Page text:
Octo Tempest, a financially-motivated hacking group, has been labeled “one of the most dangerous financial criminal groups” by Microsoft. Known as UNC3944 and 0ktapus, the group has gained attention for bold cyber attacks.
What is Octo Tempest Cybercrime Gang?
Octo Tempest’s journey into the world of cybercrime is an intriguing one. Only a few months ago, it became the first English-speaking affiliate of the BlackCat ransomware gang. This collaboration marks a rare occurrence in the cybercriminal ecosystem, as historically, Eastern European ransomware groups have been reluctant to do business with native English-speaking criminals.
Octo Tempest’s modus operandi is characterized by well-organized and prolific attacks, reflecting a depth of technical expertise and the involvement of multiple operators with hands-on-keyboard skills. The group first appeared on the radar in early 2022, initially targeting mobile telecommunications and business process outsourcing organizations for SIM swaps. Notably, their activities were traced to ransomware attacks against Las Vegas casinos in September of the same year.
However, their ambitions did not stop there. In 2022, Octo Tempest orchestrated a large-scale campaign that compromised over 130 organizations, including prominent names like Twilio and Mailchimp, highlighting the group’s capacity to wreak havoc on a grand scale.
Collaboration with BlackCat and Ransomware Deployment
A significant turning point in Octo Tempest’s cybercriminal career was its collaboration with BlackCat, also known as ALPHV. The group began deploying ransomware payloads developed by BlackCat, extending their focus to both Windows and Linux systems. More recently, Octo Tempest has directed its efforts towards VMWare ESXi servers.
Octo Tempest remains financially motivated, with diverse monetization techniques. Their activities span from cryptocurrency theft to data exfiltration for extortion and ransomware deployment.
Octo Tempest Methods of Initial Access
Octo Tempest employs a range of methods for gaining initial access, including:
- Installing remote monitoring and management utilities.
- Navigating to fake login portals using an adversary-in-the-middle toolkit.
- Purchasing stolen employee credentials or session tokens on the dark web.
- Conducting SMS phishing campaigns targeting employee phone numbers with links to fake login portals.
- Leveraging SIM swaps or call forwarding on an employee’s phone number.
- Initiating a self-service password reset once control of the employee’s phone number is established.
- Fear-Mongering Tactics and Reconnaissance.
In rare instances, Octo Tempest resorts to fear-mongering tactics, targeting specific individuals through phone calls, texts, and even physical threats to coerce victims into sharing their credentials for corporate access.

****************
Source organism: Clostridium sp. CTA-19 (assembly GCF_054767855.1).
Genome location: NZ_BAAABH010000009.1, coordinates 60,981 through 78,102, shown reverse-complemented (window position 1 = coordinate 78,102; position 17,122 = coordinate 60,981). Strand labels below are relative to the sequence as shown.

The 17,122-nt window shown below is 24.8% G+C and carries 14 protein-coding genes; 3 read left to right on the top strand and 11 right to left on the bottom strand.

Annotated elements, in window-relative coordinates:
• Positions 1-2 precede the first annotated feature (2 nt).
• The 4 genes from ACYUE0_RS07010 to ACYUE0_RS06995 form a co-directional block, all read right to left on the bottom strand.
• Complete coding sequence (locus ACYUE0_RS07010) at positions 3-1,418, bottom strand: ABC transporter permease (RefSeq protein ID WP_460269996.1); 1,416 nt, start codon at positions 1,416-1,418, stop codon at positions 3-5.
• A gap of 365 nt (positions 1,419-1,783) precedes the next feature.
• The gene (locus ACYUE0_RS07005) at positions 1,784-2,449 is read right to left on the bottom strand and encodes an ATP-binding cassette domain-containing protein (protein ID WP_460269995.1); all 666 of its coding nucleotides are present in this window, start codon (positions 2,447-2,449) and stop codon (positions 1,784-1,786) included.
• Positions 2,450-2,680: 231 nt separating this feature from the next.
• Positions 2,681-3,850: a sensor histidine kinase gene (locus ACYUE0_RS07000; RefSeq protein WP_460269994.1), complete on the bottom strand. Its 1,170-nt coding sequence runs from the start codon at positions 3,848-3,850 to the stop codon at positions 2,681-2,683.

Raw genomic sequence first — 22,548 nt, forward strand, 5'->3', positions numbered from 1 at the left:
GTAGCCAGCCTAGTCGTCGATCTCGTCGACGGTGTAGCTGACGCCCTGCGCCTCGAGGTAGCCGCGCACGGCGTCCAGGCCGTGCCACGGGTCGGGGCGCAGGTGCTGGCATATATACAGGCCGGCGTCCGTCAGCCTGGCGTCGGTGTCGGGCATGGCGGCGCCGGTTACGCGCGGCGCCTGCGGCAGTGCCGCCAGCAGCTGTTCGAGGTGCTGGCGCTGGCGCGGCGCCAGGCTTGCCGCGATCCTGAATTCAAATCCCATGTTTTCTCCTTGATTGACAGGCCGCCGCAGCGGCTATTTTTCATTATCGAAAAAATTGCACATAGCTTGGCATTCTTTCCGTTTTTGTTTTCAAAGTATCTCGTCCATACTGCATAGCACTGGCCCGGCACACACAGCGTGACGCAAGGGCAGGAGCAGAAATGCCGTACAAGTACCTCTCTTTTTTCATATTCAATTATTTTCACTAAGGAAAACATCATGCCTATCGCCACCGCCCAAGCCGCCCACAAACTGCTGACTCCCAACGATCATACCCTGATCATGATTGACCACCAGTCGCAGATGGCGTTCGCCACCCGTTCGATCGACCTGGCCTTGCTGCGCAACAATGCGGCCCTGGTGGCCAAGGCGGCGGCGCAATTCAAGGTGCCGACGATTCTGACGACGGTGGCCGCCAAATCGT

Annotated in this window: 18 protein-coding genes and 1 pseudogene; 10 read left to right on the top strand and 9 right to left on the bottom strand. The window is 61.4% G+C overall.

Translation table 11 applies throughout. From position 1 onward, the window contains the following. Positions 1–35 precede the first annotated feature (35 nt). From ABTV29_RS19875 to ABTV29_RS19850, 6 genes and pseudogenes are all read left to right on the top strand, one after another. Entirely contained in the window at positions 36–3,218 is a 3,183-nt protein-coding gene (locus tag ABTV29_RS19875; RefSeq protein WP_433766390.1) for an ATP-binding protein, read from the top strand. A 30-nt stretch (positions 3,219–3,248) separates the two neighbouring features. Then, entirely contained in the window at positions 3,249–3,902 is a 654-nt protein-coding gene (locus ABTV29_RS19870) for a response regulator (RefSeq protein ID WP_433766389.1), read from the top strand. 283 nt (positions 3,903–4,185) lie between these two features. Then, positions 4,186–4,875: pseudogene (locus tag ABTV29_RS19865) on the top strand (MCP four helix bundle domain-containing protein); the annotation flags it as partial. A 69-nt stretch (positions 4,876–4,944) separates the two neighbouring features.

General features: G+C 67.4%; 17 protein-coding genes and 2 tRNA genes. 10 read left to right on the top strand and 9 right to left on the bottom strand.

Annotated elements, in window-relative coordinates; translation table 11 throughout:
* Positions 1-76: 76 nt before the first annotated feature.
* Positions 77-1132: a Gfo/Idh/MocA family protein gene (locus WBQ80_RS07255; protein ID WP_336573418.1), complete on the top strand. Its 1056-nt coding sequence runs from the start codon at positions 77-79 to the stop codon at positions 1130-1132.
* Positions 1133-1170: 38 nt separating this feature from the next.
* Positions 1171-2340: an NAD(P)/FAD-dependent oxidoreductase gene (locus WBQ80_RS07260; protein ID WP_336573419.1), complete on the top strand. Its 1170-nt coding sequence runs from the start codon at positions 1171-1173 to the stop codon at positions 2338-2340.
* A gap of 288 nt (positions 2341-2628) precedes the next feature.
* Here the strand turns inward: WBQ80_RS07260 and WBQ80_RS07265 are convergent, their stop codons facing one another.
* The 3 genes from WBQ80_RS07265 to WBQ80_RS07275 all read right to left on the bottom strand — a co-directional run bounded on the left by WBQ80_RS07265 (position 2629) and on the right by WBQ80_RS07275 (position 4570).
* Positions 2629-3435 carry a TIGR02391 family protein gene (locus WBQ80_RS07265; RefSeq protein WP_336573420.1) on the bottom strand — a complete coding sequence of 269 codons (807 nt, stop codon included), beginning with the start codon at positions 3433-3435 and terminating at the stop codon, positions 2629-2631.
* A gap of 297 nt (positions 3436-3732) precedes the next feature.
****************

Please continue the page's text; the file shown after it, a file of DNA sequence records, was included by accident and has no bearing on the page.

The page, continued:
Upon gaining initial access, the group proceeds with a meticulous reconnaissance process. It includes enumerating hosts and services, collecting information, and identifying documents related to network architecture, employee onboarding, remote access methods, password policies, and credential vaults. Their access to internal networks allows them to carry out broad searches across knowledge repositories to gather intelligence about the target’s infrastructure.
Defending Against Octo Tempest
Detecting and defending against Octo Tempest is no easy task due to their use of social engineering, living-off-the-land techniques, and a diverse toolkit. However, cybersecurity experts offer guidelines to help organizations detect and combat this rising cyber threat.
- Monitoring and reviewing identity-related processes, Azure environments, and endpoints are crucial steps in bolstering defenses against Octo Tempest.
- Educate yourself and your employees about social engineering and phishing tactics commonly used by Octo Tempest. Regular training on recognizing suspicious emails and links can help prevent successful attacks.
- Keep your operating systems, software, and applications up to date with the latest security patches. Cybercriminals often exploit known vulnerabilities in outdated software.
- Use a firewall to monitor and filter incoming and outgoing network traffic. Intrusion detection and prevention systems (IDPS) can also help detect suspicious activities.
- Regularly back up your data, both on-site and off-site. In the event of a ransomware attack, having clean, uninfected backups can save your data.
- Stay informed about emerging threats and vulnerabilities by monitoring cybersecurity news and threat intelligence feeds. This can help you adapt your defenses to evolving threats.